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A public health approach to gambling harm

Policy Recommendations to meaningfully reduce and prevent gambling harm written by a diverse group of individuals who have experienced gambling harm

"The gambling-related burden of harm appears to be of similar magnitude to harm attributed to major depressive disorder and alcohol misuse and dependence. It is substantially higher than harm attributed to drug dependence disorder. There is an urgent need to place gambling on national and international public health agendas and strengthen evidence-based policy and prevention strategies, as well as greatly extend early intervention and treatment provision."
World Health Organization, 2017

About Gambling Explained

Inspired by 'Tobacco Explained' (WHO, 2004), 'Gambling Explained' culminates understanding of scientific evidence and details what the gambling industry and other stakeholders have said. 'Gambling Explained' was written entirely altruistically for the Gambling Act Review by researchers who have a combined lived experience of affected other harms of over 25 years.

 

"Harms in affected others challenge the industry in two ways. First, measures to raise awareness and prevent gambling harms in individuals who do not gamble will reduce the appeal of gambling and contribute to its social unacceptability. Second, the 'freedom to gamble' argument is confounded if individuals who do not gamble are harmed."

Gambling Explained, 2021

Understanding the significance of gambling harm

Prevalence alone does not help understanding of the significance of the issues at hand

  • Quantify the significance of gambling harm in health impacts (health loss in quality of life and mortality) and economic costs of impact to inform national policies

    • Include consideration for low-risk and moderate-risk harm as harms are on a continuum

    • Include consideration for affected other harm populations where approximately half of all gambling harm is expected to be suffered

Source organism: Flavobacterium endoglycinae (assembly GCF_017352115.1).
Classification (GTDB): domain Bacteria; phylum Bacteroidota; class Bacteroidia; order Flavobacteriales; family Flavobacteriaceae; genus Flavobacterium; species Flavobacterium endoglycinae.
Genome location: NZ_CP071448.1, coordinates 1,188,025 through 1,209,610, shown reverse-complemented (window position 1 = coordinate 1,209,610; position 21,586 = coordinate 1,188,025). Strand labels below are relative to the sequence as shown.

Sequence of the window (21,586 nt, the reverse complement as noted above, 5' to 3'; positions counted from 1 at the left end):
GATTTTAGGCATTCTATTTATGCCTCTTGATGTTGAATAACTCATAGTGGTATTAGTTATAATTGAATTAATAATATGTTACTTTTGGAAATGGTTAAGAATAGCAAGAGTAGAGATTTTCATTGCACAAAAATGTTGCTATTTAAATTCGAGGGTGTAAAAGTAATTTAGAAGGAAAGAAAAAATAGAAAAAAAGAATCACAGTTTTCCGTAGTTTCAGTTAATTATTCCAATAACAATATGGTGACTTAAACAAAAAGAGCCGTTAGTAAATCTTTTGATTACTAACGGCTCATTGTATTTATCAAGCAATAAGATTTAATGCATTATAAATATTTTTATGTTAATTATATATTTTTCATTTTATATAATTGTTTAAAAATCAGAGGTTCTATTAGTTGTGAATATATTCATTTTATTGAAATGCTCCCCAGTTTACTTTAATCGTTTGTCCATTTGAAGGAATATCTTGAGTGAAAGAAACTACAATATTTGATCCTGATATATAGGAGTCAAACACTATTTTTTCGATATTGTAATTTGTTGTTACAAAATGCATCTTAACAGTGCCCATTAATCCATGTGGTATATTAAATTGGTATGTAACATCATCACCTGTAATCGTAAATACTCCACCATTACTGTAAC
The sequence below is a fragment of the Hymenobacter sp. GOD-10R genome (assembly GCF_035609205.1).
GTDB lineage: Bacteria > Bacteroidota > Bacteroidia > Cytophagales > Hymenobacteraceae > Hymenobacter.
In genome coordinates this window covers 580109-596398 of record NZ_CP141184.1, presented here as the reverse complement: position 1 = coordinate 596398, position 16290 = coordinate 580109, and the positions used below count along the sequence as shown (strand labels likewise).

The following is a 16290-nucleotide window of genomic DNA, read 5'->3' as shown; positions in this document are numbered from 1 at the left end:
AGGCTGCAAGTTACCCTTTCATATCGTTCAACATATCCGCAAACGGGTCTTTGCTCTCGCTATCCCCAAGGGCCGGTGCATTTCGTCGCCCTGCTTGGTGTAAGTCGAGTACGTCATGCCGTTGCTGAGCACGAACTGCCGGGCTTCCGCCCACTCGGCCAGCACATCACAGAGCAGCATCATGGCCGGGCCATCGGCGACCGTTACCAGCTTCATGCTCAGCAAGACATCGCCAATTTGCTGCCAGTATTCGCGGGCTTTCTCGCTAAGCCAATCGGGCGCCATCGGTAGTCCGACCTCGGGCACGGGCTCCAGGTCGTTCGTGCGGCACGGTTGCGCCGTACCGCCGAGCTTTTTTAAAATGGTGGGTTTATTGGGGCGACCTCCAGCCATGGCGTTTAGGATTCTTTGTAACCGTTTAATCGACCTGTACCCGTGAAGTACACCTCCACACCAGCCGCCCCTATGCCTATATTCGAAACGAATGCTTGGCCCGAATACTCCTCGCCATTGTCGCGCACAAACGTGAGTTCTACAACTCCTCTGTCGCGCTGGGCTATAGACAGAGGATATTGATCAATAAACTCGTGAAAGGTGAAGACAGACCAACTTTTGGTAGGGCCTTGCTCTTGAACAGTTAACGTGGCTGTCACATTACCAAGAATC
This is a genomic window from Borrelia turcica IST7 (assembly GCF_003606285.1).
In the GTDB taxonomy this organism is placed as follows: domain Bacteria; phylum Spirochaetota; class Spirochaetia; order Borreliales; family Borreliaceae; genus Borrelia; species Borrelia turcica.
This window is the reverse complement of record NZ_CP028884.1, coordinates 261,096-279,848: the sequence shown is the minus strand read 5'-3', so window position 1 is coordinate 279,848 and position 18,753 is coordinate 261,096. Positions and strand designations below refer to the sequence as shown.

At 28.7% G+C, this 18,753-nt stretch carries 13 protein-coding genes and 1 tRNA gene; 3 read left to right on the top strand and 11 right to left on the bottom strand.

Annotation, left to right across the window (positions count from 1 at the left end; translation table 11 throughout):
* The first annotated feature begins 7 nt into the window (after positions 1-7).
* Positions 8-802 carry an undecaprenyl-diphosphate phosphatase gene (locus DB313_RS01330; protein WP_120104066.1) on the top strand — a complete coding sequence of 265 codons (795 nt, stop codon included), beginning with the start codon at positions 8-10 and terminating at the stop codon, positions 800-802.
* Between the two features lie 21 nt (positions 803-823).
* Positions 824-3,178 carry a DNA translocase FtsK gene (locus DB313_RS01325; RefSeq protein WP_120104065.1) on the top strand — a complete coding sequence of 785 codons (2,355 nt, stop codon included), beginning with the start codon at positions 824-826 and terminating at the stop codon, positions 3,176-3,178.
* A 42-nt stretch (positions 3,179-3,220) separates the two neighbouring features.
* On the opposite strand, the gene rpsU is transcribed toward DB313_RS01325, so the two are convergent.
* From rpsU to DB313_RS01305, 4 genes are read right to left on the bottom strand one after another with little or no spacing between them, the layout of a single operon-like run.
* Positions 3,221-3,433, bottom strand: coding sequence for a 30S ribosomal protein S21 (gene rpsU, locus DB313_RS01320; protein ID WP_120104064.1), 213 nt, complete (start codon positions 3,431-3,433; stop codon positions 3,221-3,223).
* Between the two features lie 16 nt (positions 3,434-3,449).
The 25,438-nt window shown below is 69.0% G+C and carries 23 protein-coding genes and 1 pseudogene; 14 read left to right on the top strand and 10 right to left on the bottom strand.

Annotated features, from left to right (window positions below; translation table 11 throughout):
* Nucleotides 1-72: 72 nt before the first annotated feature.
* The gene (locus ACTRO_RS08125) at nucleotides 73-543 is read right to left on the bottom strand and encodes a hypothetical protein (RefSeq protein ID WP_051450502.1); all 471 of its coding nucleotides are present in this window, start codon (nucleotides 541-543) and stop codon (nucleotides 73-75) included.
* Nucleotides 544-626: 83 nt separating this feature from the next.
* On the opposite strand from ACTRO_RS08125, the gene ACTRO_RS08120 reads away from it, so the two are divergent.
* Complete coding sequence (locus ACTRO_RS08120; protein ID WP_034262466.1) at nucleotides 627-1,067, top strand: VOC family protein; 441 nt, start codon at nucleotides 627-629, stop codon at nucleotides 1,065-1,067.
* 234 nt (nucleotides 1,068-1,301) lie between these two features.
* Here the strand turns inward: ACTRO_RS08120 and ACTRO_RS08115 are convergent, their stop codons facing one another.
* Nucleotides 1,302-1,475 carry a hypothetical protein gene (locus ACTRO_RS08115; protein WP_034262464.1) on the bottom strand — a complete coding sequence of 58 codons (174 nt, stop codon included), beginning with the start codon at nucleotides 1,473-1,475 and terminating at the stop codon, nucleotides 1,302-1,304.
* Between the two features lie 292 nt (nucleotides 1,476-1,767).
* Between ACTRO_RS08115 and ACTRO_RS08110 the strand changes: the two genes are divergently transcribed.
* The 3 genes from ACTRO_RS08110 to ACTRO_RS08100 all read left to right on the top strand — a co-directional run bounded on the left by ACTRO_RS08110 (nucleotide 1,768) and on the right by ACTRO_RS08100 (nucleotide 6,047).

• Recognise that gambling increasingly takes place via loot-boxes, spread betting, and crypto-currency trading; and that such newer forms of gambling are likely to disproportionately affect young people and be involved with money laundering crime

Preventing gambling harm and protecting vulnerable populations from gambling harm

Gambling harm is one of the largest modifiable risk factors for health and disease; harm can be prevented

  • Install a seamless and robust central and independent member mechanism, that functions across the gambling industry to address three poorly regulated issues, such that gambling should be allowed to:

    • 1) appropriately aged members,

    • 2) members spending amounts that are affordable and not showing signs of money laundering, and

    • 3) members that are not self-excluded

  • Comprehensively ban gambling advertising and inducements because partial bans are well-known to be ineffective

  • Consider public health and recognise that the proliferation of gambling premises exacerbate issues around crime, inequality, and deprivation when licensing betting premises

  • Consider the role of game design in contributing towards gambling harm and appeal to children and young people

  • Provide prevention and treatment targetted to the needs of disproportionately affected populations

  • Provide meaningful gambling harm education to children and young people as part of PSHE curriculums

    • alongside other addiction teachings in primary education (gambling is currently omitted)

    • substantially in secondary education (gambling is currently minimally included for under internet safety and harms)

Mitigating and treating gambling harm

Relative to other addictions, only a small fraction of those suffering gambling harm currently access treatment

  • Provide gambling harm education, training, and guidelines for healthcare professionals

  • Motivate & support primary care to provide gambling harm awareness, screening, and referrals into treatment services

  • Introduce meaningful redress mechanisms to allow the return of funds to victims of crimes

  • Safeguard children who are susceptible to harm from a parents gambling in line with efforts for alcohol and drug use

  • Criminal justice systems should consider the roles and responsibilities of industry where gambling has led to crimes